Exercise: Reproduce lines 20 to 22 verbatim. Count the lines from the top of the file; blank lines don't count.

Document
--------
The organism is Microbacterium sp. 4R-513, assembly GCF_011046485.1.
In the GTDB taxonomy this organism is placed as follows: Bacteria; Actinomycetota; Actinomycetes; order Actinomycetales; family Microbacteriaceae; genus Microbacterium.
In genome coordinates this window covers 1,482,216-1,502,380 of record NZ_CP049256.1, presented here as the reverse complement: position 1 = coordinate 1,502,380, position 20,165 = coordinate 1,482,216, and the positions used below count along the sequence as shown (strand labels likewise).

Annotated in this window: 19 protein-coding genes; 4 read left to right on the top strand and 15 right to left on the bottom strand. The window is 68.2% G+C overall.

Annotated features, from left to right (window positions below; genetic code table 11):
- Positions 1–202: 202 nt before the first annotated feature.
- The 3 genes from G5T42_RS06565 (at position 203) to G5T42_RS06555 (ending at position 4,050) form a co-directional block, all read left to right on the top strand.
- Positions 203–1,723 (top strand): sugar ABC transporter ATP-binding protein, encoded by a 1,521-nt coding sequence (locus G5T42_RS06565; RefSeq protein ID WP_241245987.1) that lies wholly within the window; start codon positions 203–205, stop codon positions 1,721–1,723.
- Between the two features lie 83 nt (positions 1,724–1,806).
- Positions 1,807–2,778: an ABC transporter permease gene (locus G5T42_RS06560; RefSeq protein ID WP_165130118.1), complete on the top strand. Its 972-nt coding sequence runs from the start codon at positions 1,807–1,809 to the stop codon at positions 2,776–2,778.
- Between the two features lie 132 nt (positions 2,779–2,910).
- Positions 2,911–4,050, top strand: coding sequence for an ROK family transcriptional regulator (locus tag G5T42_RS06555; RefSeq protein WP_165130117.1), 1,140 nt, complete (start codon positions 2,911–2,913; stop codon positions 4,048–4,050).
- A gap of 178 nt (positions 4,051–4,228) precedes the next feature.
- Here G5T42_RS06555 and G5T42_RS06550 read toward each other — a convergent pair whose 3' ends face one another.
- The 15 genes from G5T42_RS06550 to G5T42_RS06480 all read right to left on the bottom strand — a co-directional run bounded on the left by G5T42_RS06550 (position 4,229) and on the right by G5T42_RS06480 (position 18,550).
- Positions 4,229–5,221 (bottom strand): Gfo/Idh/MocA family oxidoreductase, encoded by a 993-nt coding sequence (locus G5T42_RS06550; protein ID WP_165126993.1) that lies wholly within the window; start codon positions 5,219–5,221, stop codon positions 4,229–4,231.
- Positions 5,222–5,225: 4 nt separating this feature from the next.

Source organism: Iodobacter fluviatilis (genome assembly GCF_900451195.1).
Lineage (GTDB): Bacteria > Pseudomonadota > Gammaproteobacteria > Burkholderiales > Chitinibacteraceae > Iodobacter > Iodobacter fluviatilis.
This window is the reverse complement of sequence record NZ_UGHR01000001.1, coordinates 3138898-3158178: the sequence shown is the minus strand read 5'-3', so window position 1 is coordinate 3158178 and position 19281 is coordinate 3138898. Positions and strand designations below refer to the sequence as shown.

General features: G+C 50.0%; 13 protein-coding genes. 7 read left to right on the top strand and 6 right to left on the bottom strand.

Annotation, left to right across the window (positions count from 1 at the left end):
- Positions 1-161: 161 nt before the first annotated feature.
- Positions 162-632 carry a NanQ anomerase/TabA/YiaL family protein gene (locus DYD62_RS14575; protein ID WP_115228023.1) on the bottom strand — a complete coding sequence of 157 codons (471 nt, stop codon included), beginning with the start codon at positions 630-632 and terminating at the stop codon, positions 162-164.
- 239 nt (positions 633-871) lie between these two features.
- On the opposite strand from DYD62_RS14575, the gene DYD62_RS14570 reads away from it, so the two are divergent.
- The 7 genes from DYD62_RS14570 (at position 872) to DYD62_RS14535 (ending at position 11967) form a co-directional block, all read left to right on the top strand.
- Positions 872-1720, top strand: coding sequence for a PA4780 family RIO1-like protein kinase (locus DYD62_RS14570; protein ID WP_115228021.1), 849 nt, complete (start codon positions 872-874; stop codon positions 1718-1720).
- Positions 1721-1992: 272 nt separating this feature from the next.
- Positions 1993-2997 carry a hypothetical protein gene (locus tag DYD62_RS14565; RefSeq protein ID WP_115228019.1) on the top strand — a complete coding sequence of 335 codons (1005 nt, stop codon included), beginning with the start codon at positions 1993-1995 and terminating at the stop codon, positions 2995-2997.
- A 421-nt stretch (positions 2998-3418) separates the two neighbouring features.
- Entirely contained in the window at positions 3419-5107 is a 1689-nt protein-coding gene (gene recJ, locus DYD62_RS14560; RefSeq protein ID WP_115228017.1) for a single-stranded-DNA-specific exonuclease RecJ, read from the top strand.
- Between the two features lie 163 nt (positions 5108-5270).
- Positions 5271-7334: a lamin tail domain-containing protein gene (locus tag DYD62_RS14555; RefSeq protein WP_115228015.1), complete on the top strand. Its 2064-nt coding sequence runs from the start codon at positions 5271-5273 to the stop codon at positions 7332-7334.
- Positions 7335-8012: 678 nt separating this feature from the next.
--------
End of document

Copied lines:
This window is the reverse complement of sequence record NZ_UGHR01000001.1, coordinates 3138898-3158178: the sequence shown is the minus strand read 5'-3', so window position 1 is coordinate 3158178 and position 19281 is coordinate 3138898. Positions and strand designations below refer to the sequence as shown.

General features: G+C 50.0%; 13 protein-coding genes. 7 read left to right on the top strand and 6 right to left on the bottom strand.

Annotation, left to right across the window (positions count from 1 at the left end):